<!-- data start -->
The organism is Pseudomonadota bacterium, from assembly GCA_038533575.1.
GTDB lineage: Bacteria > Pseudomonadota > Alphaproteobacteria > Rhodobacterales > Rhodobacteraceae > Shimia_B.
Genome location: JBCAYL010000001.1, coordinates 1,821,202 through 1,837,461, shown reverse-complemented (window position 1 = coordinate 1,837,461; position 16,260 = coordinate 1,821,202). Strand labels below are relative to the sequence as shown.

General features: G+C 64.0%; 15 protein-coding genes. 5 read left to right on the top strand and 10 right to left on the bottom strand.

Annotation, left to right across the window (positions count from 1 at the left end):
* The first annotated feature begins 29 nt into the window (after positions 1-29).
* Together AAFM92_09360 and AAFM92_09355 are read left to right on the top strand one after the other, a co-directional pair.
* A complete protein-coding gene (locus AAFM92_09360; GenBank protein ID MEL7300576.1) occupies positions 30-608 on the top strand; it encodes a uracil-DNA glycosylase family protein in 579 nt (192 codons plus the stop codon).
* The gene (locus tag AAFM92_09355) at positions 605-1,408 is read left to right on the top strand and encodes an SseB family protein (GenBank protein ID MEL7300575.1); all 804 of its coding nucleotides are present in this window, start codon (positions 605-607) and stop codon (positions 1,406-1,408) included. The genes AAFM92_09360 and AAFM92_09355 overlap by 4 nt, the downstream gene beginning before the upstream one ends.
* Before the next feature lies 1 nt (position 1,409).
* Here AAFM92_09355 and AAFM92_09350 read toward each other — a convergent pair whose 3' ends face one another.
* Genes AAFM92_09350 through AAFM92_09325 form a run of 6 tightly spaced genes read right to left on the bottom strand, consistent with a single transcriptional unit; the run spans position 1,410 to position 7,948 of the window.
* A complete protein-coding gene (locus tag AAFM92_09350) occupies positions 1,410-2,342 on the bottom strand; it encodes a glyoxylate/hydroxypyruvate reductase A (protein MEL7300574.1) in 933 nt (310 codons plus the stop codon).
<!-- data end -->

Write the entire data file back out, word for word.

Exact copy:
The organism is Pseudomonadota bacterium, from assembly GCA_038533575.1.
GTDB lineage: Bacteria > Pseudomonadota > Alphaproteobacteria > Rhodobacterales > Rhodobacteraceae > Shimia_B.
Genome location: JBCAYL010000001.1, coordinates 1,821,202 through 1,837,461, shown reverse-complemented (window position 1 = coordinate 1,837,461; position 16,260 = coordinate 1,821,202). Strand labels below are relative to the sequence as shown.

General features: G+C 64.0%; 15 protein-coding genes. 5 read left to right on the top strand and 10 right to left on the bottom strand.

Annotation, left to right across the window (positions count from 1 at the left end):
* The first annotated feature begins 29 nt into the window (after positions 1-29).
* Together AAFM92_09360 and AAFM92_09355 are read left to right on the top strand one after the other, a co-directional pair.
* A complete protein-coding gene (locus AAFM92_09360; GenBank protein ID MEL7300576.1) occupies positions 30-608 on the top strand; it encodes a uracil-DNA glycosylase family protein in 579 nt (192 codons plus the stop codon).
* The gene (locus tag AAFM92_09355) at positions 605-1,408 is read left to right on the top strand and encodes an SseB family protein (GenBank protein ID MEL7300575.1); all 804 of its coding nucleotides are present in this window, start codon (positions 605-607) and stop codon (positions 1,406-1,408) included. The genes AAFM92_09360 and AAFM92_09355 overlap by 4 nt, the downstream gene beginning before the upstream one ends.
* Before the next feature lies 1 nt (position 1,409).
* Here AAFM92_09355 and AAFM92_09350 read toward each other — a convergent pair whose 3' ends face one another.
* Genes AAFM92_09350 through AAFM92_09325 form a run of 6 tightly spaced genes read right to left on the bottom strand, consistent with a single transcriptional unit; the run spans position 1,410 to position 7,948 of the window.
* A complete protein-coding gene (locus tag AAFM92_09350) occupies positions 1,410-2,342 on the bottom strand; it encodes a glyoxylate/hydroxypyruvate reductase A (protein MEL7300574.1) in 933 nt (310 codons plus the stop codon).